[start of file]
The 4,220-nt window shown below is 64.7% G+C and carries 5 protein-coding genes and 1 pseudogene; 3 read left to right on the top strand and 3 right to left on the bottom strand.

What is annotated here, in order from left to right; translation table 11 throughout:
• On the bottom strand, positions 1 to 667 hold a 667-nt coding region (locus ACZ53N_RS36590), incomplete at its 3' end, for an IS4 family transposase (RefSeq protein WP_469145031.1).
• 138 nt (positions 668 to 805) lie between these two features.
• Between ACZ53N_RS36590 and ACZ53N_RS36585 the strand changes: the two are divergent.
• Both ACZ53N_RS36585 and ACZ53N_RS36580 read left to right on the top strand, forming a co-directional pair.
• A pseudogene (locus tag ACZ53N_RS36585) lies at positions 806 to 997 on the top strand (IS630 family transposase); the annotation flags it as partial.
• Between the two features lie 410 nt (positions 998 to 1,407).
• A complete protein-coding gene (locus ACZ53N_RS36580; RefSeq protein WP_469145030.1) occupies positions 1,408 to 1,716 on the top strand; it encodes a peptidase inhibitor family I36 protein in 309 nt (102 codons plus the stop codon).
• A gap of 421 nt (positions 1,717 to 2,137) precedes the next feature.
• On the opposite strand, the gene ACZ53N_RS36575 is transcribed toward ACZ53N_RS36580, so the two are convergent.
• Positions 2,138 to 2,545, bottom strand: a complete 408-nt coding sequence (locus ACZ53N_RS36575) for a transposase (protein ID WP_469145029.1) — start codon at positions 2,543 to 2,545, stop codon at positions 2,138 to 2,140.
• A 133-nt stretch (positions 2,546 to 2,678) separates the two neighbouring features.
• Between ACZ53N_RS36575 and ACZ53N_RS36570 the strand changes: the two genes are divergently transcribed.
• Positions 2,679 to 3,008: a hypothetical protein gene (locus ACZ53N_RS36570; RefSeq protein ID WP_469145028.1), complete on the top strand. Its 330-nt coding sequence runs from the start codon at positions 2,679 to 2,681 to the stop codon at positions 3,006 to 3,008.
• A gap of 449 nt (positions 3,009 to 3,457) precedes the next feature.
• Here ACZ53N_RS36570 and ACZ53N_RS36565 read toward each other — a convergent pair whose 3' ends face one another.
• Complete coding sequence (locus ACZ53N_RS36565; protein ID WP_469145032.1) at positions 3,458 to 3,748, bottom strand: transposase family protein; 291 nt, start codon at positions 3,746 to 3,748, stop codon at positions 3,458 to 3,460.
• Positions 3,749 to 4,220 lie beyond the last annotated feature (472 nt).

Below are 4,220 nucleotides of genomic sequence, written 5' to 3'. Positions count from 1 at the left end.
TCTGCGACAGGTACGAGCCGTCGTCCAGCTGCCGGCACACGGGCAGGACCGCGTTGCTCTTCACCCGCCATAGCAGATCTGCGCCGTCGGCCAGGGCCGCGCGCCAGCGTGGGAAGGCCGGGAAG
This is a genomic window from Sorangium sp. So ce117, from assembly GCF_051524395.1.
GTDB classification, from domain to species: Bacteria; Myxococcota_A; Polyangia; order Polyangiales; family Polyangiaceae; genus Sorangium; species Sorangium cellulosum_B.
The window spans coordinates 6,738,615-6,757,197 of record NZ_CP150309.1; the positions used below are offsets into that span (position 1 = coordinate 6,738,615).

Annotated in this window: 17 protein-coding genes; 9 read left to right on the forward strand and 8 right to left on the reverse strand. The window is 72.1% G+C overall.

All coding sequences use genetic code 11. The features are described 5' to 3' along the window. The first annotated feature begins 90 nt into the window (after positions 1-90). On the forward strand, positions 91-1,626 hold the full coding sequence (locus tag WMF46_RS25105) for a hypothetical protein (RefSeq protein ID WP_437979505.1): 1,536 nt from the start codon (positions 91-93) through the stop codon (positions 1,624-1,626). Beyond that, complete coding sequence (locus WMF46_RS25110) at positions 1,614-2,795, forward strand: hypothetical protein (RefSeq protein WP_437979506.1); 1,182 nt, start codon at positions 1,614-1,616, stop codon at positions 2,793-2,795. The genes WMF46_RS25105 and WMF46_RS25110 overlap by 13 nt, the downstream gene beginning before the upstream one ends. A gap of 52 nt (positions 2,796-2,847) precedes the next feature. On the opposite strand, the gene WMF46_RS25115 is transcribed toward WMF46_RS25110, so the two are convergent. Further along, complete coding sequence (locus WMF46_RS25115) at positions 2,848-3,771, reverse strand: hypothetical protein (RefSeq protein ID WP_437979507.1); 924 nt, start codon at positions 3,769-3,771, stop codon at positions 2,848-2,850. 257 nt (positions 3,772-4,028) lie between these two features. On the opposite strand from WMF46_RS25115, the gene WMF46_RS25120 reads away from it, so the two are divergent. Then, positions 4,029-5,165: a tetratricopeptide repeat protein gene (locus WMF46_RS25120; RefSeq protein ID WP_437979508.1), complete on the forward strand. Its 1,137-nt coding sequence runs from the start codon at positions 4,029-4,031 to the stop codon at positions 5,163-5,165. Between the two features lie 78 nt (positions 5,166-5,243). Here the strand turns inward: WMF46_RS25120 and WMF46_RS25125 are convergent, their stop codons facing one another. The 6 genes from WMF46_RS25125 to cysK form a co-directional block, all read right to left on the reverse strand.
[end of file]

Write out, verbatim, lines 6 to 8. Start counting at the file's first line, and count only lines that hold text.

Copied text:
• Both ACZ53N_RS36585 and ACZ53N_RS36580 read left to right on the top strand, forming a co-directional pair.
• A pseudogene (locus tag ACZ53N_RS36585) lies at positions 806 to 997 on the top strand (IS630 family transposase); the annotation flags it as partial.
• Between the two features lie 410 nt (positions 998 to 1,407).